We always wanted Appwrite to play well with other tools. However, we understand that one tool can’t always be the right solution to every problem. For that reason, we’ve created our server API, Cloud Functions, and our Microservice architecture that enables you to use Appwrite alongside your existing stack and even your own backend server.
With version 0.12, Appwrite became more flexible by allowing you to choose which Appwrite services you wish to enable or disable. This is also a great security feature designed to reduce your attack surface by blocking services and resources you don’t consume. You can visit the new
Services section from your project settings and choose which services to use. For convenience, each project you own can have different settings.
Error logging and monitoring are crucial for any application, Appwrite being no exception. We wanted to make it extremely easy to collect and monitor your logs while staying true to our philosophy of being completely platform agnostic. With Appwrite 0.12, we’ve introduced support for some amazing open source logging providers like Sentry, Raygun and AppSignal!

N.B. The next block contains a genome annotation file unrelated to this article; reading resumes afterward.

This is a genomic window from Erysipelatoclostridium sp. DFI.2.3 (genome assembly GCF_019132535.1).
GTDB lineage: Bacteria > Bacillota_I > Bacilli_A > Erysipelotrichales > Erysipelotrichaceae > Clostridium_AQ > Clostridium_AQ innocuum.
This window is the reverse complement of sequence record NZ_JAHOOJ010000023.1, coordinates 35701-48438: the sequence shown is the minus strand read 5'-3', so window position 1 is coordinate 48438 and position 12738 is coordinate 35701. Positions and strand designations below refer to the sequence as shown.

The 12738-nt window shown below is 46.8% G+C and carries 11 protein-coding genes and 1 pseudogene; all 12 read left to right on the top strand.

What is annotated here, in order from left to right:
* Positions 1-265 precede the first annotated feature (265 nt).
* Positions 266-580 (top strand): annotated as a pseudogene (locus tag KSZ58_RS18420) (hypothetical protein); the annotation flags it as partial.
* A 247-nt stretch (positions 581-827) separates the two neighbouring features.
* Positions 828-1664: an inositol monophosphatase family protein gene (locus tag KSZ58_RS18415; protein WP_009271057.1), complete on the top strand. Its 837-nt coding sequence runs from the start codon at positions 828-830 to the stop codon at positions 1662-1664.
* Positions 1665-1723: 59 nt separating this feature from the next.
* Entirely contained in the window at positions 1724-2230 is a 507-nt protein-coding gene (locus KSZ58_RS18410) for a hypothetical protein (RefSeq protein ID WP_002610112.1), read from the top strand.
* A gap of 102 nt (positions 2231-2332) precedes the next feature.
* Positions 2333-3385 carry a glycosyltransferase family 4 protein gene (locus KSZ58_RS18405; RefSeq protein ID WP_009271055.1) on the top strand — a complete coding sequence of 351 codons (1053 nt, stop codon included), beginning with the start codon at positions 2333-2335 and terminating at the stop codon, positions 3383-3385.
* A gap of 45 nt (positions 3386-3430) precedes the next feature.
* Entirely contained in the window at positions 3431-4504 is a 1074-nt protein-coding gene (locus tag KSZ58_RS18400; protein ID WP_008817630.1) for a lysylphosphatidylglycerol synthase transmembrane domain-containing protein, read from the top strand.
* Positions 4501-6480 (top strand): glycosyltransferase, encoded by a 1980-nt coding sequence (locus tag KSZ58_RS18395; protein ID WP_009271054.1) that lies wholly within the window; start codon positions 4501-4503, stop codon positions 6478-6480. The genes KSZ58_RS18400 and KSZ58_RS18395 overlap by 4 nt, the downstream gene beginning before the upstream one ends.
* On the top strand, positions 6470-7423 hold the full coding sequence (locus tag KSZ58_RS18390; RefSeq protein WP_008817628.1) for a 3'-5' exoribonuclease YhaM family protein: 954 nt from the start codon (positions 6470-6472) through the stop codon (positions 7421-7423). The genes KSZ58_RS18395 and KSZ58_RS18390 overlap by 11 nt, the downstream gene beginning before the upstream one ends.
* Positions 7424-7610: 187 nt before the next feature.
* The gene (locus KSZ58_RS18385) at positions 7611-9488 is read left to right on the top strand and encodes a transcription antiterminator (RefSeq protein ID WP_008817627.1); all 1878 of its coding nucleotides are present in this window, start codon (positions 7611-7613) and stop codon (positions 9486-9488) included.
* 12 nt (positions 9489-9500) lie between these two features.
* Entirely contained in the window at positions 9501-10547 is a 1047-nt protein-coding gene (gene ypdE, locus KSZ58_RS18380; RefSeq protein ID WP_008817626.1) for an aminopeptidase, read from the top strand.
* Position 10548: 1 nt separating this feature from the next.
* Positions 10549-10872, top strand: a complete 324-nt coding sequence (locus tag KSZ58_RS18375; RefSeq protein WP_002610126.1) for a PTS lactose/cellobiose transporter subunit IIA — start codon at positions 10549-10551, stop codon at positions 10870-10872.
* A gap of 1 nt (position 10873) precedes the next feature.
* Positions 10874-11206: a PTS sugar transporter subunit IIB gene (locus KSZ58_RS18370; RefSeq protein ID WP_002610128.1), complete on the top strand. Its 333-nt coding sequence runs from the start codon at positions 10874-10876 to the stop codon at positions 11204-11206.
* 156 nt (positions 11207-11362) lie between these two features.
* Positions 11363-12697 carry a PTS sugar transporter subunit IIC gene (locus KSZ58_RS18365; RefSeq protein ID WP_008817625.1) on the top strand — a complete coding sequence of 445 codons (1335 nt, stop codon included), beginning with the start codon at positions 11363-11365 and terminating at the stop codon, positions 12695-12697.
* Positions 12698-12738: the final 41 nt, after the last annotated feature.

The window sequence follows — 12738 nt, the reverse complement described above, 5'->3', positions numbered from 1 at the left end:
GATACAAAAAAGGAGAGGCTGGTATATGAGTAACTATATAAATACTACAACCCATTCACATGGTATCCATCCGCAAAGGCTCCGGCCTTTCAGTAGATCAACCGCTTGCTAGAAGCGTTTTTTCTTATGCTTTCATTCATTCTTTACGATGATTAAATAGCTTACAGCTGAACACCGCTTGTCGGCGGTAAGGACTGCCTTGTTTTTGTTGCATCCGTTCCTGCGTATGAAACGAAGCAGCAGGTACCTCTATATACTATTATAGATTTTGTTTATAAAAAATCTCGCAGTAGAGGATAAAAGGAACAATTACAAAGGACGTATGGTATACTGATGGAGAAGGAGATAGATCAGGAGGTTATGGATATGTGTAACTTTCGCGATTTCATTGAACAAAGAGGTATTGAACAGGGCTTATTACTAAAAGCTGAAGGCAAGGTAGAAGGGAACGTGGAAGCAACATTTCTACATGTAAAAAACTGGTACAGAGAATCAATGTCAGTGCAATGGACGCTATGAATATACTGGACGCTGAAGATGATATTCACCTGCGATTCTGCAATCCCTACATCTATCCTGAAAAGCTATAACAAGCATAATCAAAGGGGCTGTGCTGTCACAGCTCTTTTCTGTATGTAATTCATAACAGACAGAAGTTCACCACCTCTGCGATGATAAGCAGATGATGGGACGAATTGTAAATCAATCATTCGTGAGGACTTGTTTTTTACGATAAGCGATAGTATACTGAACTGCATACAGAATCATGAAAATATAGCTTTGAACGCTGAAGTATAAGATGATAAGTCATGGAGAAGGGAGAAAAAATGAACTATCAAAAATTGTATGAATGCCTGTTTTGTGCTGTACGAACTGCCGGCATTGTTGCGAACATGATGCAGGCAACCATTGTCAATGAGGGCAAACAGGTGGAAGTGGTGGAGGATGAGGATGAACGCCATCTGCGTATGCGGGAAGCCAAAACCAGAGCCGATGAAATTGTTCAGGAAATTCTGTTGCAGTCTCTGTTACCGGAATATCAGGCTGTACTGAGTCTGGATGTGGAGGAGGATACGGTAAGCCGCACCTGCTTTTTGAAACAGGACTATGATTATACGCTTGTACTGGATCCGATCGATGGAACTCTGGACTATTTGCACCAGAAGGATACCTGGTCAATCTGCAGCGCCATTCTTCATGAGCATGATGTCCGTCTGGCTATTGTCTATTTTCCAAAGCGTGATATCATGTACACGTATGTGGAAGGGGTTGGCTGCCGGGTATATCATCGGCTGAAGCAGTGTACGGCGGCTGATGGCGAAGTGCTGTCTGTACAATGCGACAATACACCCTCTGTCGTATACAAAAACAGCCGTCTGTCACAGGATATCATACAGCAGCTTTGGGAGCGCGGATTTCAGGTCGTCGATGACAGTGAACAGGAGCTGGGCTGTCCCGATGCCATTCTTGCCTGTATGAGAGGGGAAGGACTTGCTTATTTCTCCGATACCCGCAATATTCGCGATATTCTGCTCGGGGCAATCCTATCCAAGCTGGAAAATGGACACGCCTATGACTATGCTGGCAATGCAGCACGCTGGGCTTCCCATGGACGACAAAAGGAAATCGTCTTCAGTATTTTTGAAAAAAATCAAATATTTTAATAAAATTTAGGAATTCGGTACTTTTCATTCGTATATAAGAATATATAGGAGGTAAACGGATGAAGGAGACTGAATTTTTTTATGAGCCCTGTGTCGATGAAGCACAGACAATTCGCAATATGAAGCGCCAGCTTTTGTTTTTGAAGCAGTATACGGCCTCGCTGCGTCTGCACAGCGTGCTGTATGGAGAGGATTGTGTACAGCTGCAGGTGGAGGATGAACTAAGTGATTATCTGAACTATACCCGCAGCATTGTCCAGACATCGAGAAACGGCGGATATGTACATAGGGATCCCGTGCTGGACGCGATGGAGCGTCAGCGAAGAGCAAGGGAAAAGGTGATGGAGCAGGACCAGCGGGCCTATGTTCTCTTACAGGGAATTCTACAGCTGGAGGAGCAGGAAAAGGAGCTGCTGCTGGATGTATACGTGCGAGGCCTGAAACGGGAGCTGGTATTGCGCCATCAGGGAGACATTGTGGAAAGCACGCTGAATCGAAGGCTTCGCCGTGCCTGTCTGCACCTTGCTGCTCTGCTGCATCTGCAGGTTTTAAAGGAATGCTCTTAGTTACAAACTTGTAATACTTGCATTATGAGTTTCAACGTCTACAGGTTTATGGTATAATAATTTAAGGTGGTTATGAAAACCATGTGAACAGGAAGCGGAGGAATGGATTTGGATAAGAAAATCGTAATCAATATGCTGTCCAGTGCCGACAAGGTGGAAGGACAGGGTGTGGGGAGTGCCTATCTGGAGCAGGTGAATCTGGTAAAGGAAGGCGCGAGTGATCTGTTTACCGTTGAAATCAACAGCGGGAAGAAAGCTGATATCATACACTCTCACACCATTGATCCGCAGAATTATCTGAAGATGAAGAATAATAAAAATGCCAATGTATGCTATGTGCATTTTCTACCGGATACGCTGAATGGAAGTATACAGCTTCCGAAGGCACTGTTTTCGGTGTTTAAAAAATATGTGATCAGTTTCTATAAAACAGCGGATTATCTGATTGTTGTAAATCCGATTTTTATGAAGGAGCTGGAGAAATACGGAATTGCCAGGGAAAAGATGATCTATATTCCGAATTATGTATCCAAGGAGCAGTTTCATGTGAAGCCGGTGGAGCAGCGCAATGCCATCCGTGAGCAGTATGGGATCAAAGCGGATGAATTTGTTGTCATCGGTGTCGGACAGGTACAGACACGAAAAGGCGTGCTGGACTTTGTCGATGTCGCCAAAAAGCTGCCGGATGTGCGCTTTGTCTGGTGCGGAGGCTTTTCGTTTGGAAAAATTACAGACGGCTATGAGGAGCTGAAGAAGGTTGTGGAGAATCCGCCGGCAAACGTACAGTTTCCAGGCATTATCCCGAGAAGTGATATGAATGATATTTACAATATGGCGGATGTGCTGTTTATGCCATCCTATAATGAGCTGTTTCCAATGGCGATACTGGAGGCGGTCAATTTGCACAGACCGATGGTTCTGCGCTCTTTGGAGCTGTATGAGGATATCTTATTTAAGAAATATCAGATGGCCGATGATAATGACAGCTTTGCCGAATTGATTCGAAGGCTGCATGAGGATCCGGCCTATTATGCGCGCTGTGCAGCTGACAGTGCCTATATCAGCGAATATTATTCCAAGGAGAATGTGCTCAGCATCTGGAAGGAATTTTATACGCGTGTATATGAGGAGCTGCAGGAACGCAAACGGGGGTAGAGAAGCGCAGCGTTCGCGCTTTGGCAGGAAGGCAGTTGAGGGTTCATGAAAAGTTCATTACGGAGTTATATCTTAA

We’re always on the lookout for more logging providers and we’d love your contributions to the logging library.
Appwrite 0.12 includes many more features, bug fixes, and security patches you should really care about that just can’t fit in one blog post. You can learn more by reviewing our official release notes. In the next couple of weeks, we will continue the Appwrite 0.12 release party with more content, events, and demos created by the core team to highlight the different features and powerful capabilities in this new version of Appwrite.
If you like Appwrite 0.12, you will love Appwrite 0.13! Appwrite 0.12 release will enable us more flexibility and solid foundations to take Appwrite to new places, never seen in the backend-as-a-service space.
Appwrite 0.13 will be the first release of many to enjoy the perks of the hard work the Appwrite core team with over 500 collaborators have done for the Appwrite project and ecosystem. The next version will include some very cool features like buckets support for the Appwrite storage, more flexibility with new storage devices, Sync & Async serverless functions that have been highly requested, and amazing performance boost thanks to our improved function execution model and new runtimes.
Beside the upcoming releases and features, we’ve just recently announced the ability to sign up and be the first to use the upcoming Appwrite Cloud. The Appwrite Cloud is already in the works, and once available it will provide the easiest way to build on top of Appwrite and to scale your backend effortlessly. You can learn more on our new dedicated landing page for the Appwrite Cloud.